Finding Joy on The Gloomiest Day of The Year

This is a decorative imageWritten by: Shaowda Salehin, 4th Year English + Biology 

Photo from Adobe Stock 

There is a day dedicated to being the saddest day of the year - the third Monday of January, January 17th. The day was established by Dr. Cliff Arnall, a prominent psychologist who calculated this day to be the worst of weather, the highest debt, and the lowest motivation. Seasonal Affective Disorder is also a challenging condition for people to endure during the winter months. 

Sky Travel, a British air company decided to promote the day as part of their campaign for traveling after the holiday season. Although the day is meant for you to acknowledge your melancholy, it is also a day for you to understand your own grief. This is an opportunity to navigate through your emotions and a step to learning from your sadness. 

I have researched some of the ways sadness can provide a learning experience and how we can cope better with our emotional health. There are a few ways that I have set out to acknowledge the day - join me on the gloomiest day of the year, even sadness has meaning. 

My Five Ways of Staying Well on Blue Monday: 

#1. Recognizing Sadness

Recognizing and acknowledging your feelings can help to better understand certain emotions. Rather than discouraging myself from being sad, I attempt to investigate to find the root cause of it. Sadness is the mind’s way of communicating that something may not be right and that something needs to change. Making certain changes may seem like an overwhelming, nearly impossible task. Time will continue to pass whether you decide to make changes or not. Sometimes it feels like every moment until you reach your goal is a moment that is not worth smiling or enjoying. Instead, I choose to combat these moments by directly addressing how I am feeling. This allows me to find hope in painful moments by asserting to myself, "these are the changes I am making to feel better."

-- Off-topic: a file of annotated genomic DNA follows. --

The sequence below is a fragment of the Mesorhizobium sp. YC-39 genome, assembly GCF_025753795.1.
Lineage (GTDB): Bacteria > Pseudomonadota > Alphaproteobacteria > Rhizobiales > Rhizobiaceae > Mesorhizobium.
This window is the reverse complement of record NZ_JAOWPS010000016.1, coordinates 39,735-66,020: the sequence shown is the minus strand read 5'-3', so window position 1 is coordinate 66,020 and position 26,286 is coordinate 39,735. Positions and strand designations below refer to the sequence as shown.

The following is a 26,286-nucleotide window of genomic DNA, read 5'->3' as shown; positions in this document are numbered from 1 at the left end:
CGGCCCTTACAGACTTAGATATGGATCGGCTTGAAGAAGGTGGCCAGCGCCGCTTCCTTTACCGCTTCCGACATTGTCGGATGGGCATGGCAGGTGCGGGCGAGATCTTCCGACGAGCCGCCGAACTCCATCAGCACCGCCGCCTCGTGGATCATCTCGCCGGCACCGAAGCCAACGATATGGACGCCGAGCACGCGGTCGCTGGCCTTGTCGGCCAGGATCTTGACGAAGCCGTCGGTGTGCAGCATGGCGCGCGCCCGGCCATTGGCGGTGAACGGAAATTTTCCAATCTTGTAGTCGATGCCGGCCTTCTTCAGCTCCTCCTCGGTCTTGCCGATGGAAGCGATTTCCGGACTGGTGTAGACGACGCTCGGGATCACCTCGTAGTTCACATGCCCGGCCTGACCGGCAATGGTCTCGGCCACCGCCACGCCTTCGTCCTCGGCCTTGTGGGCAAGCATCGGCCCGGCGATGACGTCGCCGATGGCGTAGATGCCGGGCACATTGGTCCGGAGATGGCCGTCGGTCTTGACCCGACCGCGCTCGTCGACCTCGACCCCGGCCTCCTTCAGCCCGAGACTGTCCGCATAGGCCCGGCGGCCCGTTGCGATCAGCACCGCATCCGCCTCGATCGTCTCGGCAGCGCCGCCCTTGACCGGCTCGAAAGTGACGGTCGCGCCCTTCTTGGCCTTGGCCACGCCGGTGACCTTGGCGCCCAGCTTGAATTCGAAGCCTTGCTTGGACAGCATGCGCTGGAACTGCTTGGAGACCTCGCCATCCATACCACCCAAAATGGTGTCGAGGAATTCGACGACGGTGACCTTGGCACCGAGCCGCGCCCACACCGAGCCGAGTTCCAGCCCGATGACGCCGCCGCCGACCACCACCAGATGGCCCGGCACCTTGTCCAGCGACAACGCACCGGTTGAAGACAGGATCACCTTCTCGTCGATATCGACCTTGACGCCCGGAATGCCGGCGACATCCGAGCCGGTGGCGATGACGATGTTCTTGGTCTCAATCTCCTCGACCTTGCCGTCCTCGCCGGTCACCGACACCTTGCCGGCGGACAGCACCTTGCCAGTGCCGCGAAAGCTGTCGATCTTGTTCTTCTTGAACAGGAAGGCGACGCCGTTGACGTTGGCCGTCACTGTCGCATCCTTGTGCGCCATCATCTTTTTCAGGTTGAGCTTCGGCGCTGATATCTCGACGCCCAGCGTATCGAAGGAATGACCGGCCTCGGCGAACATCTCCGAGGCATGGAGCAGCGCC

#2. Connecting with Your Body

It can be very challenging to love your body, especially with social stigmas that can make us feel more like props and personas. It is never too late to start loving your body by catering to its needs and helping it to be successful in providing for you. In moments of sadness, when all I feel like doing is laying down - I schedule myself to walk. I hold my breath for some moments, continue to walk, and provide my body with the exercise that it needs. I don’t want to take out my anger and hurt on the one thing working so hard to keep me alive, and I have the responsibility of taking care of it. 

#3. Get Rest

As a university student, it can feel very overwhelming to take a rest because there are so many things that you have to be on top of at all times. Nonetheless, rest is extremely important - physical and emotional. Even sadness has an end, but it can only end by living through it. It can take a very long time to heal, but the process of healing shapes us and teaches us to live better lives. Scheduling rest time prevents the constant tiredness and defeatedness one experiences when going through the blues.